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Australian Property Update – March 2023

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There is a growing body of evidence that property market conditions are strengthening. Against a backdrop of an ever-tightening rental market and increasing rents, there are signs of rising buyer activity and stronger prices. Auction clearance rates are showing steady improvement in recent weeks and a number of research entities are recording price growth, in defiance of high inflation, rising interest rates and relentlessly negative media. Domain’s price report for the December Quarter recorded house price growth in five of the eight capital cities, while SQM Research figures showed most capital cities in January recorded price growth for houses and all but one of them for apartments. In recent weeks, CoreLogic’s weekly value index has shown small increases. Consumer sentiment towards real estate is improving, with an API Magazine survey indicating that 50% expect prices to rise this year and a further 20% expect them to stay the same. Commentators like Stephen Koukoulas are noting the improvement in the market. In noting that house prices appear to have stopped falling and that “the worst is over for house prices”, Koukoulas said: “Who would have thought it?”

Migrants Tipped To Boost Housing Demand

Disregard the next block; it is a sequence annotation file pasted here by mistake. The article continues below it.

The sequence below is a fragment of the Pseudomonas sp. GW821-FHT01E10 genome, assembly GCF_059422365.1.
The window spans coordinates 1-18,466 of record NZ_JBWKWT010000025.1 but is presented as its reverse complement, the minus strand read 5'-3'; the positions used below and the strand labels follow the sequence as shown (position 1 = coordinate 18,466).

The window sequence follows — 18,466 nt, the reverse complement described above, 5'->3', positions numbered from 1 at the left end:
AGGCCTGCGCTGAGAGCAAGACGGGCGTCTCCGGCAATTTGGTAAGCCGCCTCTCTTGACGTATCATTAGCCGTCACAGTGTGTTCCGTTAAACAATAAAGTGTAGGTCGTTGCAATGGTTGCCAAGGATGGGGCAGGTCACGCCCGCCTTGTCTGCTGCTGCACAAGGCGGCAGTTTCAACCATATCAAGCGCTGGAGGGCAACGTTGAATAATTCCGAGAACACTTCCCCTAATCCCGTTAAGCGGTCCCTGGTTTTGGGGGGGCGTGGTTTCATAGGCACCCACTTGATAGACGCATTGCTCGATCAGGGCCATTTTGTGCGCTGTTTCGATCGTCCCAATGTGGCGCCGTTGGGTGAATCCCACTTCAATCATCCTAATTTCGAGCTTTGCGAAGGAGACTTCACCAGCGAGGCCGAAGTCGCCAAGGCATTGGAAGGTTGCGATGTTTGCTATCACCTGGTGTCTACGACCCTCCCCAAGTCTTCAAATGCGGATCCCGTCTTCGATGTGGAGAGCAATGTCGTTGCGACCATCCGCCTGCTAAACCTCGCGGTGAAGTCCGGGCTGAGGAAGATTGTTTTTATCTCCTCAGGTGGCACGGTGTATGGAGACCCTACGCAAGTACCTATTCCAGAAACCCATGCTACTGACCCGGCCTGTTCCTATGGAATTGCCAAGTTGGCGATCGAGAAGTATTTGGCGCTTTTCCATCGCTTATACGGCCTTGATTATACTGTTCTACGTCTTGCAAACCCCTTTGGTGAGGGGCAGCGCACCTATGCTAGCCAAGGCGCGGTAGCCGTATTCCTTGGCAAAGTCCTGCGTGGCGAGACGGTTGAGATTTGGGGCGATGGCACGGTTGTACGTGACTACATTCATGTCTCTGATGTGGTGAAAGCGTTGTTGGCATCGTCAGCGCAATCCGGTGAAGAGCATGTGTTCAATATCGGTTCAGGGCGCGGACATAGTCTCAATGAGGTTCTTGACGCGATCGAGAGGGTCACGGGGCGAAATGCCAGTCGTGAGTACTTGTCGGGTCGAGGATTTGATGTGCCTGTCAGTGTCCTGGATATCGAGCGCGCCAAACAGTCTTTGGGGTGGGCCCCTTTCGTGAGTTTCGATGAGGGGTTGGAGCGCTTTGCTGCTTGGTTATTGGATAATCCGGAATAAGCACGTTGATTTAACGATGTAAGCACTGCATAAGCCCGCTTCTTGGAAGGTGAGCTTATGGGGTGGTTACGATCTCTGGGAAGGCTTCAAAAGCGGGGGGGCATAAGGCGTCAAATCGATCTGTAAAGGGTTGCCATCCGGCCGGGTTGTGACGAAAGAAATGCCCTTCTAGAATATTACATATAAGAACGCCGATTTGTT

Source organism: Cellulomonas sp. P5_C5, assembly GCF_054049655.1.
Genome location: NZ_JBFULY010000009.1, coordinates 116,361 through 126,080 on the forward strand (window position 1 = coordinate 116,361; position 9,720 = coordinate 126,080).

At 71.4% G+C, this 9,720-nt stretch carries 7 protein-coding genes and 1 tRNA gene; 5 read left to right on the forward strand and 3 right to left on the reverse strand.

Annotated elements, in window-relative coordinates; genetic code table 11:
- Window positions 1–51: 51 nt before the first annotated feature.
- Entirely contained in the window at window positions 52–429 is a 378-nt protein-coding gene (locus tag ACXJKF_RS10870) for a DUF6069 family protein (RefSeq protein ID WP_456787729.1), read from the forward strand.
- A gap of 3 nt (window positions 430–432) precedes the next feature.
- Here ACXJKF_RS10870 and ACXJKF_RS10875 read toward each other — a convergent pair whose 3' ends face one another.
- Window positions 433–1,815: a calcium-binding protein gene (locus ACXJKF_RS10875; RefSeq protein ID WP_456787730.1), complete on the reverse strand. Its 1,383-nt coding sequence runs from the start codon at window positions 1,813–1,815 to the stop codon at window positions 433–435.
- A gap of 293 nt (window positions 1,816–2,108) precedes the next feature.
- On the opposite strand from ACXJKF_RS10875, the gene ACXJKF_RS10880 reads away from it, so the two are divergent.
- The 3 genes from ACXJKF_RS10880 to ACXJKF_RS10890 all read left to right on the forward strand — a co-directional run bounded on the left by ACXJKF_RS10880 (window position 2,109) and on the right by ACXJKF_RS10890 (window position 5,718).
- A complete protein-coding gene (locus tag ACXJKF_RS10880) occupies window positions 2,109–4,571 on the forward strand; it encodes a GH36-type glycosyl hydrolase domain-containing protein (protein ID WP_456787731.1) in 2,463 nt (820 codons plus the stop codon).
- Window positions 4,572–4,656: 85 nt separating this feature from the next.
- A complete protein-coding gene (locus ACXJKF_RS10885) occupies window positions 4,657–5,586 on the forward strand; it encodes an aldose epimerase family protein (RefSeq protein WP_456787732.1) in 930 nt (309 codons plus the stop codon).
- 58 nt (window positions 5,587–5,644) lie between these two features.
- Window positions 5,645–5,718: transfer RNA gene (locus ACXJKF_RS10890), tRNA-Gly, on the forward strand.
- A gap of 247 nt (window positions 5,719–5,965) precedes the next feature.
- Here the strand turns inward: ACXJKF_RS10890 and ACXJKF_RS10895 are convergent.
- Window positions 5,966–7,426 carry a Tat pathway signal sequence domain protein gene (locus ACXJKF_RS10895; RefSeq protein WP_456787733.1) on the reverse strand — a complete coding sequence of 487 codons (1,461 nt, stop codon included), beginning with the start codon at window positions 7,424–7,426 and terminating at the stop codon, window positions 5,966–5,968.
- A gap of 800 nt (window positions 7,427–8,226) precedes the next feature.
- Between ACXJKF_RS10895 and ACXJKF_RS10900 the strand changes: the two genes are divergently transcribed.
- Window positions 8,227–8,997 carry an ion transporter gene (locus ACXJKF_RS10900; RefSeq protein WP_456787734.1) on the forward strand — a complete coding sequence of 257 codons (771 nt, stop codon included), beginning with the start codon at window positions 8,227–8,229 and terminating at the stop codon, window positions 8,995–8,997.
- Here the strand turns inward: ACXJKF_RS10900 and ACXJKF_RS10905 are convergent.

Australians are concerned increased international migration will increase demand for properties and affect housing affordability. A survey by Send Money Australia of 1,002 Australians found 84% believe boosting migration in the current financial year will help the economy by filling skilled jobs and increased spending. But 65% are also worried it will mean that house prices and rents will increase further. The Federal Australian Government increased the number of overseas migrants it will accept this financial year from 160,000 to 195,000. Loan Lounge director Nathaniel Truong says the higher intake will have both positive and negative impacts. “The positives are increased demand from migrants wanting shelter for themselves and their families and once they are established, it’s a common dream to own an investment property,” he says. “This will help drive property prices, construction growth and demand for investment opportunities.” On the downside, he says it will put further pressure on housing prices and supply which will cause affordability issues. “There is also pressure on rental yields leading to overcrowding and social issues such as homelessness,” he says. About 45% of respondents are concerned increased migration will lead to unemployment and job competition. Truong says if it leads to unemployment this could impact the property market, affecting an owner’s ability to repay their loan. “(But) I feel the increased competition will be positive for the property market and economy,” he says. Almost half of the respondents think increased migration will be an overall boost to the economy

Young Aussies Pool Resources To Buy